file descriptors 3 and 5 use -e read=3,5.  Note that
		   this	 is  independent from the normal tracing of the
		   read(2) system  call	 which	is  controlled	by  the
		   option -e trace=read.

       -e write=set
		   Perform a full hexadecimal and ASCII dump of all the
		   data written to file descriptors listed in the spec-
		   ified  set.	For example, to see all output activity
		   on file descriptors 3 and 5 use -e write=3,5.   Note
		   that	 this is independent from the normal tracing of
		   the write(2) system call which is controlled by  the
		   option -e trace=write.

       -o filename Write  the  trace output to the file filename rather
		   than to stderr.  Use filename.pid if	 -ff  is  used.
		   If the argument begins with '|' or with '!' then the
		   rest of the argument is treated as a command and all
		   output  is piped to it.  This is convenient for pip-
		   ing	the  debugging	output	to  a  program	without
		   affecting the redirections of executed programs.

       -O overhead Set	the  overhead for tracing system calls to over-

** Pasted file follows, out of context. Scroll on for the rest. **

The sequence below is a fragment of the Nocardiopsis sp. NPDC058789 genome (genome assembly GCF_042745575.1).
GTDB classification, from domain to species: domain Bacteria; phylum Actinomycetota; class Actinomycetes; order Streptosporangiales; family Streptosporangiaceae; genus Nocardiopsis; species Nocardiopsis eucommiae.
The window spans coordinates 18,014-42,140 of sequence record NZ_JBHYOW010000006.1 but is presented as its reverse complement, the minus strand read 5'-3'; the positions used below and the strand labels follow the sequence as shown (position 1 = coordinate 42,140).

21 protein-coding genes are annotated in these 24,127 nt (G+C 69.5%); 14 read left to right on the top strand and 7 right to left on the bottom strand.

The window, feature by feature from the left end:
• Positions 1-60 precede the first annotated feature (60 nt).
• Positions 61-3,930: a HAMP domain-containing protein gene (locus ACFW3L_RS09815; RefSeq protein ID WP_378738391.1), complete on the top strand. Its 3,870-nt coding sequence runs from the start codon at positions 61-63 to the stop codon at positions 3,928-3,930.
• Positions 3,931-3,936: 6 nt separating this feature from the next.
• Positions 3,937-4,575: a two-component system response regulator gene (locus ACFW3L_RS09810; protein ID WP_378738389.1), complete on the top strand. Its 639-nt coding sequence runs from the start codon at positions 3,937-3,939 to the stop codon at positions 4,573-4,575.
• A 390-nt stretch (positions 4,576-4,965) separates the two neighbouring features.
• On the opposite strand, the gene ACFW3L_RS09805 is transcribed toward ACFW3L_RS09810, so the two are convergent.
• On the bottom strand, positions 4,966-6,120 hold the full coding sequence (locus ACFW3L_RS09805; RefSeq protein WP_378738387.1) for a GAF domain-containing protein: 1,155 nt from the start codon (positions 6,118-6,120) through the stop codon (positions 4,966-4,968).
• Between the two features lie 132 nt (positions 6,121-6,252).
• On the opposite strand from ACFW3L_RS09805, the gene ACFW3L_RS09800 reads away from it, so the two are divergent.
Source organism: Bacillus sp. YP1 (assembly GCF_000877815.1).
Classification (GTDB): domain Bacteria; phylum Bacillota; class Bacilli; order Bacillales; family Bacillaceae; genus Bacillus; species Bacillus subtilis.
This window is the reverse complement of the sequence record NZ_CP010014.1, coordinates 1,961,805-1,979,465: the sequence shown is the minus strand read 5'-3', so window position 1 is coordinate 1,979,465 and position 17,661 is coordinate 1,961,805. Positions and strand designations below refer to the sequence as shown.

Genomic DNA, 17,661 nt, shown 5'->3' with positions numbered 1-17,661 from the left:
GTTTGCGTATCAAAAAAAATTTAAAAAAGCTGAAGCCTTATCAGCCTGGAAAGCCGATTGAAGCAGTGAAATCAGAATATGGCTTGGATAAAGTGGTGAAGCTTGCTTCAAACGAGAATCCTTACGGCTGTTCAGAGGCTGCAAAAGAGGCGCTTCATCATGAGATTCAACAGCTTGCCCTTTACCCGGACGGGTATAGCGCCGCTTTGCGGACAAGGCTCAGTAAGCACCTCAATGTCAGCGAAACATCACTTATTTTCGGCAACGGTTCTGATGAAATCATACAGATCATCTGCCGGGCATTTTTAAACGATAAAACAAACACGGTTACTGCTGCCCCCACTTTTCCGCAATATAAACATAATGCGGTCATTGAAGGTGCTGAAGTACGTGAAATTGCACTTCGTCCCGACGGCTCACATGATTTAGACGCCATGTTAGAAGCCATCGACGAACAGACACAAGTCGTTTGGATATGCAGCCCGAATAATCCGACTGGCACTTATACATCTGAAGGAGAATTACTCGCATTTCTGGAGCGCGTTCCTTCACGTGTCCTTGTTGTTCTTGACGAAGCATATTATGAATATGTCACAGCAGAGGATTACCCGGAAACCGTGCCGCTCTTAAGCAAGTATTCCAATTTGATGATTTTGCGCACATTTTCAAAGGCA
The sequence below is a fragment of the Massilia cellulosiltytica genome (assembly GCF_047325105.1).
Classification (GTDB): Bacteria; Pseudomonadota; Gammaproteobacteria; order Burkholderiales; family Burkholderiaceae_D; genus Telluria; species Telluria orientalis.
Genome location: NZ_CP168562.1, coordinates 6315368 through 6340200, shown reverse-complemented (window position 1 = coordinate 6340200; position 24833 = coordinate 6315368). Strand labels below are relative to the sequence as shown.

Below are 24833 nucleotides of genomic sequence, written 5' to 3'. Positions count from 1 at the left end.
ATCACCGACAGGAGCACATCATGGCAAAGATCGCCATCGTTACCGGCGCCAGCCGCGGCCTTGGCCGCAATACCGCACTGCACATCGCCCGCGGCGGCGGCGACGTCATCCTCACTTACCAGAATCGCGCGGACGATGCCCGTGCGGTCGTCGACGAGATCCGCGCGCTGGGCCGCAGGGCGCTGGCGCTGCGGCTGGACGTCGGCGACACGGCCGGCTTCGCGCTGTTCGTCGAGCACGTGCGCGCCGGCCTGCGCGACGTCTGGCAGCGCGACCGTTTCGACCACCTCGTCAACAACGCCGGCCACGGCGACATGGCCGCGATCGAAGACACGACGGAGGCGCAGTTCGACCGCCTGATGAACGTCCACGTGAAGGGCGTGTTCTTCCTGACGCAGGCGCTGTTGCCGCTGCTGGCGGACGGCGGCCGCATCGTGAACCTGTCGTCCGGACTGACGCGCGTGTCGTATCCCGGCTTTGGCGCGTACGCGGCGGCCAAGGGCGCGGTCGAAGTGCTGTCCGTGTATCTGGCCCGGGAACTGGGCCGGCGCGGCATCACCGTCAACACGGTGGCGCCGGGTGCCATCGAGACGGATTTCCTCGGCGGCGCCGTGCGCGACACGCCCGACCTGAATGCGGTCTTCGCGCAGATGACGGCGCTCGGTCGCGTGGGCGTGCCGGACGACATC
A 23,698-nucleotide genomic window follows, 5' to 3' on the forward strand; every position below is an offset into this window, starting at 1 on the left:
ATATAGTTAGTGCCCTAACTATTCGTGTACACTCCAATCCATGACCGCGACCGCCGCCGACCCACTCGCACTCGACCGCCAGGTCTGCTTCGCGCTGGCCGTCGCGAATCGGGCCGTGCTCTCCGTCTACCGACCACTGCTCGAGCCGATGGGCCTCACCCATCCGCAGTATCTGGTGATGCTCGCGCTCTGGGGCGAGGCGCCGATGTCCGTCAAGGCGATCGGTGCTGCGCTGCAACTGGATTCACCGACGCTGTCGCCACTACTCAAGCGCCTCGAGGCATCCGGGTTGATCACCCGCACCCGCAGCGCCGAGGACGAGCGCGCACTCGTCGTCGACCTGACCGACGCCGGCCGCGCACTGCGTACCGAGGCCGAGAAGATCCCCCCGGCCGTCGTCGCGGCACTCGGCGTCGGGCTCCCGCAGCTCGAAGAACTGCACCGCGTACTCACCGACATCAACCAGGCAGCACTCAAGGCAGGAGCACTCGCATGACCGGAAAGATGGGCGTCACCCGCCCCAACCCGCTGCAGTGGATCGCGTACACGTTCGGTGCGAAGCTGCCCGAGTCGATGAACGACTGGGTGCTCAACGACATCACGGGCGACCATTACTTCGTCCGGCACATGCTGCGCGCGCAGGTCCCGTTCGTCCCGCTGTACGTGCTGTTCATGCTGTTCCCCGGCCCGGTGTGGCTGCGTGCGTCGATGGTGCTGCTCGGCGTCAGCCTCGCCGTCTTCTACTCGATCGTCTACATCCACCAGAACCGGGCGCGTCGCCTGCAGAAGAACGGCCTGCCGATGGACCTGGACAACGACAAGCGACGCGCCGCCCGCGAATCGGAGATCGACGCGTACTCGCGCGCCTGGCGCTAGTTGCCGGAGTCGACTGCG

head microseconds.  This is	useful	for  overriding
		   the	default heuristic for guessing how much time is
		   spent in mere measuring  when  timing  system  calls
		   using  the -c option.  The accuracy of the heuristic
		   can be gauged by timing a given program run	without
		   tracing  (using  time(1))  and comparing the accumu-
		   lated system call time to the total	produced  using

       -p pid	   Attach  to  the  process with the process ID pid and
		   begin tracing.  The trace may be terminated	at  any
		   time	  by  a	 keyboard  interrupt  signal  (CTRL-C).
		   strace will respond by  detaching  itself  from  the
		   traced  process(es)	leaving	 it  (them) to continue
		   running.  Multiple -p options can be used to	 attach
		   to  up to 32 processes in addition to command (which
		   is optional if at least one -p option is given).

       -s strsize  Specify  the	 maximum  string  size	to  print  (the
		   default is 32).  Note that filenames are not consid-
		   ered strings and are always printed in full.

       -S sortby   Sort the output of the histogram printed by	the  -c
		   option by the specified criterion.  Legal values are
		   time, calls, name, and nothing (default time).

       -u username Run command with the user ID, group ID, and	supple-